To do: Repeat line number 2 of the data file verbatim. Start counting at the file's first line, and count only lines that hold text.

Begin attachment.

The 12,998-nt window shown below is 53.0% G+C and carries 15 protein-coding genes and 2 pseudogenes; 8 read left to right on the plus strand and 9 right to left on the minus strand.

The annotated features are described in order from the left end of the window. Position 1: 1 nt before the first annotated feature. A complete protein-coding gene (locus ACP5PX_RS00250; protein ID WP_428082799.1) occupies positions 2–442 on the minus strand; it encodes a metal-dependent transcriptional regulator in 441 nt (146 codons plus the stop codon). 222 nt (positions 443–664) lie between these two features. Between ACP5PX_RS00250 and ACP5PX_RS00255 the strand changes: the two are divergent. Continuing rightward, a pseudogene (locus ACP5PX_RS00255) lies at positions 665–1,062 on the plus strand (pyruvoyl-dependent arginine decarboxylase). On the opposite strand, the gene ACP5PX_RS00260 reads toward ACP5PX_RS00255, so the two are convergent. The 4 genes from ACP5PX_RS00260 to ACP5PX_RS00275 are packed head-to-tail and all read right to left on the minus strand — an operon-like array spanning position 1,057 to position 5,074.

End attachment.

The annotated features are described in order from the left end of the window. Position 1: 1 nt before the first annotated feature. A complete protein-coding gene (locus ACP5PX_RS00250; protein ID WP_428082799.1) occupies positions 2–442 on the minus strand; it encodes a metal-dependent transcriptional regulator in 441 nt (146 codons plus the stop codon). 222 nt (positions 443–664) lie between these two features. Between ACP5PX_RS00250 and ACP5PX_RS00255 the strand changes: the two are divergent. Continuing rightward, a pseudogene (locus ACP5PX_RS00255) lies at positions 665–1,062 on the plus strand (pyruvoyl-dependent arginine decarboxylase). On the opposite strand, the gene ACP5PX_RS00260 reads toward ACP5PX_RS00255, so the two are convergent. The 4 genes from ACP5PX_RS00260 to ACP5PX_RS00275 are packed head-to-tail and all read right to left on the minus strand — an operon-like array spanning position 1,057 to position 5,074.